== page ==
New Zealand's impressive ability to produce long-range tries from turnover ball and a "special" Beauden Barrett foursome floored Australia at Auckland's Eden Park on Saturday.
The match statistics said the two sides were even but the 40-12 scoreline proved otherwise as the All Blacks wrapped up the Bledisloe Cup for the 16th straight year and stayed on track to defend their Rugby Championship crown.
Barrett was the chief architect as he either launched the counter-attacks or produced an uncanny ability to be on hand to finish them off.
His four tries and five conversions gave him a match haul of 30 points, an individual New Zealand record against Australia.
"We got killed on the turnovers. That pretty much sums up the tale," said Wallabies coach Michael Cheika.
His side held the All Blacks to 7-7 until just before half-time, when the floodgates opened and in five minutes of play either side of the break the All Blacks produced tries to Barrett and Joe Moody.
The score stretched to 21-7 and Australia were out of the contest.
Overall, the All Blacks outscored the Wallabies six tries to two with four to Barrett and one each to Moody and Liam Squire, while Will Genia and Reece Hodge touched down for Australia.
All Blacks coach Steve Hansen called Barrett "a special player".
"He's been world player of the year for the last two years... you can't buy experience and you can't buy moments in the middle and Beauden's had those and we saw tonight what happens when they all click together."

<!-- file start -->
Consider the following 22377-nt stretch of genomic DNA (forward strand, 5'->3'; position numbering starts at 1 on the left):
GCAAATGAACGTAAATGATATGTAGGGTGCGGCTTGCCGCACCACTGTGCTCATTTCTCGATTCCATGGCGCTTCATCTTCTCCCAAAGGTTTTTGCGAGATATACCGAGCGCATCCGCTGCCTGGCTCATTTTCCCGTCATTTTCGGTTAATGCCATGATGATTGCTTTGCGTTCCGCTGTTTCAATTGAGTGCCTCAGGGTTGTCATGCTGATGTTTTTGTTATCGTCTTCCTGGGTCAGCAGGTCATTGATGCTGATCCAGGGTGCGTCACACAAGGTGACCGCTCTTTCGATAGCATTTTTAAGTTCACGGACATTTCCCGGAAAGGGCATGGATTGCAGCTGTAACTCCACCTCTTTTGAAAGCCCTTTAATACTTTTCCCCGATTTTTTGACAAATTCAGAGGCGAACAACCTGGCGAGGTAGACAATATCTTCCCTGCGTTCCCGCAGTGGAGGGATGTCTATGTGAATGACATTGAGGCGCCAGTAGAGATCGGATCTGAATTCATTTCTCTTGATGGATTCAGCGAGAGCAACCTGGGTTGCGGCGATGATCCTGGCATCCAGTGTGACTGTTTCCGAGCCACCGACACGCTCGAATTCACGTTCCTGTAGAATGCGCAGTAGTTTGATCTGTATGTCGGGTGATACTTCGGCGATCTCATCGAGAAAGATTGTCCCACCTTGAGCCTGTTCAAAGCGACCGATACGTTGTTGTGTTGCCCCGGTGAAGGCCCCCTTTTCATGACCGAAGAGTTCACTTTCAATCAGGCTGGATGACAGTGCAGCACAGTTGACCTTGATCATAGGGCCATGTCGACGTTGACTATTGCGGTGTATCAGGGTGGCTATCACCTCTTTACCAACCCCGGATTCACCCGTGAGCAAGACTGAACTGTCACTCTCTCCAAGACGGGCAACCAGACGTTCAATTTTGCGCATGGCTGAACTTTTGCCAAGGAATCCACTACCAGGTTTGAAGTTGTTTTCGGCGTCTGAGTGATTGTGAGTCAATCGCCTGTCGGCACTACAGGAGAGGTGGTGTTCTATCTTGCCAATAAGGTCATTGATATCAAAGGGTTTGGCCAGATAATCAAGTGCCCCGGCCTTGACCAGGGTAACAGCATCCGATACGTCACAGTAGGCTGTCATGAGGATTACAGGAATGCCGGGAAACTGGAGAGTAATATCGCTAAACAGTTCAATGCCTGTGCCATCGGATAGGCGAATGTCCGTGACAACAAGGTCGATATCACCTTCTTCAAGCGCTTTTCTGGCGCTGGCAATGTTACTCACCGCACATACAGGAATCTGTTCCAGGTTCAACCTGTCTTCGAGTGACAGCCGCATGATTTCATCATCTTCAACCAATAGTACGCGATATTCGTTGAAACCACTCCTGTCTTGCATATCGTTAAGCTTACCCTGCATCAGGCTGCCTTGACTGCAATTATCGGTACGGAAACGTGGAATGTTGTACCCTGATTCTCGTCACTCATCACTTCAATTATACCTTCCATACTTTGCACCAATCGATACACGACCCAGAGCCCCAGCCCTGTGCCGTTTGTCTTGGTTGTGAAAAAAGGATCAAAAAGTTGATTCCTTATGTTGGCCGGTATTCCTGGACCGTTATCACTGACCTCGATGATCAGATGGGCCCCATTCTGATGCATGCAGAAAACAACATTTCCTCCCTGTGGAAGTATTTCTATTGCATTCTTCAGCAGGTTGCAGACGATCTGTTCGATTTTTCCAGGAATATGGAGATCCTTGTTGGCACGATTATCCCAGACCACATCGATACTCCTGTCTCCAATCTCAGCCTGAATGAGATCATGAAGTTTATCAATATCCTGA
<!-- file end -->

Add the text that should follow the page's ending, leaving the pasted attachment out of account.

But the All Blacks razzle-dazzle performance, which left the Wallabies chasing shadows, was not something that can be taught, according to backs coach Ian Foster.
"They're making up some of that stuff by themselves," he said.
"It's just a great hunger with the team. The mindset to go out and attack means any scraps we got we were able to switch pretty quickly into an attacking mode. Then it's a matter of not getting too structured with it."
- Poor decision-making -
Wallabies captain Michael Hooper conceded his side had no answer.
"It happened very fast. Our ability to get on the same page is the issue," he said.
"They're doing it better than us. When we turned over the ball, and we turned over plenty of their ball tonight, we weren't able to capitalise."
Cheika was more blunt and blamed poor decision-making by his side as they chose to drive through the middle with turnover ball rather than go wide and stretch the All Blacks defence.
The Wallabies have now lost 22 matches in a row since 2001 in New Zealand and have not won at Eden Park since 1986.
Hansen had warned in the lead-up to the Test that the biggest problem facing his world-champion side was the mindset to back up from last week's blowout 38-13 win in Sydney.
But that did not appear an issue in a high-octane performance where they ran at every opportunity.
Their two first-half tries were both counter-attack moves from around their own 22-metre mark.
Ben Smith won the aerial battle from an Aaron Smith box kick to launch a run that led to Barrett's first try.
Smith was again in the action just before half-time, working with Codie Taylor down the right flank before Barrett finished the move with his second try.
The black mark for the All Blacks was their scrum, which did not function as well as they would have wanted with tighthead prop Owen Franks celebrating his milestone 100th Test.
But the All Blacks again had the better of the lineouts which satisfied Hansen.
"We scored six tries, three of those were off the lineout, so that was an area we wanted to get better at and we got the rewards," he said.